Interestingly enough, ASEAN will proceed in creating a human rights commission to improve its standing in the international community, despite initial objections by Burmese diplomats. The Irrawaddy reports that:
A diplomat involved in negotiations on the issue said lower-level officials finished a draft of the charter on Sunday with a reference that Burma did not accept the commission, leaving it to foreign ministers to resolve the issue at their annual meeting Monday.
Apparently, Burma’s foreign minister Nyan Win agreed to such a creation. This is very interesting, considering Burma has denied any human rights abuses within the country, while respectable sources like the Human Rights Watch and Amnesty International paint a more sordid picture, reporting on Burma’s use of forced labor, torture in prisons, rape of ethnic minorities, political imprisonment, and infringement of basic rights.
According to the Associated Press, all of ASEAN member countries’ foreign ministers agreed on forming a human rights commission in the new charter that ASEAN plans to adopt soon at its annual summit in Singapore. Although some have advised ASEAN to include protocol in expelling members for failure to comply, the new charter will not contain such matters. Asia Times states: “Already it seems the junta is in denial about the new charter’s actual commitments,” explaining that the Burmese government’s official newspaper The New Light of Myanmar quoted a Burmese delegate at the ASEAN meeting saying “The meeting chairman explained … the charter would not feature human rights and the discussions would not focus on matters on termination of charter member countries.”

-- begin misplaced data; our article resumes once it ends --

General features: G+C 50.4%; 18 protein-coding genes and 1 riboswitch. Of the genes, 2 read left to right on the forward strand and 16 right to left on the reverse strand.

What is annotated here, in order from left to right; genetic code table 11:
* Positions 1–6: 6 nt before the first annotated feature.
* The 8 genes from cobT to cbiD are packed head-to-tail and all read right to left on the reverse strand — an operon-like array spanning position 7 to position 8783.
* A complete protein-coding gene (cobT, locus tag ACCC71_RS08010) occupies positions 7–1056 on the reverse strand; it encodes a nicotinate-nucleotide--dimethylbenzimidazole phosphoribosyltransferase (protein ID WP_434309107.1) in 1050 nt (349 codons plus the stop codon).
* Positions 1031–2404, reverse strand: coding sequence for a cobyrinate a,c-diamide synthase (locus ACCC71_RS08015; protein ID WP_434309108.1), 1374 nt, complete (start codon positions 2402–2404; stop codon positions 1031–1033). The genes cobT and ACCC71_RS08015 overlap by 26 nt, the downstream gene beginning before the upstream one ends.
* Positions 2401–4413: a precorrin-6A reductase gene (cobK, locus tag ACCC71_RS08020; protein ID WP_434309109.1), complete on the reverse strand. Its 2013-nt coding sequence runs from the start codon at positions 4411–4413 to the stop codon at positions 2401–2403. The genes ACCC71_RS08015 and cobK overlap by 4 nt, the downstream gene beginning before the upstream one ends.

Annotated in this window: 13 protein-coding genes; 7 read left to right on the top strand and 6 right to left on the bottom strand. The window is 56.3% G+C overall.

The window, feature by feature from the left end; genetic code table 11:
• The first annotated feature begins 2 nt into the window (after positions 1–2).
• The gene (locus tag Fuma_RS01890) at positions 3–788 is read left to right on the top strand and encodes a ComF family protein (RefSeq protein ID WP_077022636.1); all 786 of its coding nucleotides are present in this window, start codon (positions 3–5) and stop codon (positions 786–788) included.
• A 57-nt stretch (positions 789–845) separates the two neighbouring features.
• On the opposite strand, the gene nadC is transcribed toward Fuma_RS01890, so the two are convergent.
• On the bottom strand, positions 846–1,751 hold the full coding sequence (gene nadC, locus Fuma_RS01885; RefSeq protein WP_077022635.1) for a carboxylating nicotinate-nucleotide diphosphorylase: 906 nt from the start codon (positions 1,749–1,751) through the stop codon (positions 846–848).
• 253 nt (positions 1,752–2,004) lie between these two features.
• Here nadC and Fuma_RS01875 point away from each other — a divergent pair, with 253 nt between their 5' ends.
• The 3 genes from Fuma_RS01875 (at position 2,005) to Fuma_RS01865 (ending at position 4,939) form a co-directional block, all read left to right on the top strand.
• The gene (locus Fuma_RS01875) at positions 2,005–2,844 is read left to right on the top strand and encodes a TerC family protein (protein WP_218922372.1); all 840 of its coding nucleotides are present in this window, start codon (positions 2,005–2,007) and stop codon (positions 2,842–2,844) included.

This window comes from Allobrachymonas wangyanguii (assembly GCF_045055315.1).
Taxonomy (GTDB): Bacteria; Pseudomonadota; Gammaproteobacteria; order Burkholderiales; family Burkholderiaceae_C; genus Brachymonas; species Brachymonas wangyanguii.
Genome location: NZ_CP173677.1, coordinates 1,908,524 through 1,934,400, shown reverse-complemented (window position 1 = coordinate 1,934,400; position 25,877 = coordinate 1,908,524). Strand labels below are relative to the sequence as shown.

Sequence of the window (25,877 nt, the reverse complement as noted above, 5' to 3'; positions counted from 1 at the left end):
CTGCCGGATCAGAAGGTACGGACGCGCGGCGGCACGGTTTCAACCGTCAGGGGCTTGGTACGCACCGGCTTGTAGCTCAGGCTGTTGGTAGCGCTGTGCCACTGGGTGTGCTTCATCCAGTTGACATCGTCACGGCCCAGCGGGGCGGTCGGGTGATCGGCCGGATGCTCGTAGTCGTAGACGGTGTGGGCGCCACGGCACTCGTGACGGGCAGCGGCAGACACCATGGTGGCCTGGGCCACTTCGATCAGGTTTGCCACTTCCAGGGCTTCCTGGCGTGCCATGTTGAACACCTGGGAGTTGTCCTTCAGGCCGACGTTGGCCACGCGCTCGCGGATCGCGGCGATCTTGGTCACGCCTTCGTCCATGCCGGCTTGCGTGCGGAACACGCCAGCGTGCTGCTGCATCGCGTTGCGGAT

Burma’s main worry is interference of other countries in the region in its “internal affairs.” I hardly doubt that the exodus of thousands of refugees to bordering countries like Thailand and Malaysia make Burma’s issues, particularly in the human rights area, domestic. Also, Burma has so far failed to deliver its promises to ASEAN of creating a parliamentary democracy (it is still on step 1 of its roadmap to democracy) and its record does not indicate that the Burmese government will honestly comply to the human rights commission’s goals, especially if there is no punishment.
Lastly, the official ASEAN website published a joint communique, including the following:
While recognizing the steps taken by the Myanmar Government to release the leader of the NLD, we continue to express concern on the detention of all political detainees and reiterate our calls for their early release.
At least there is a gesture of concern.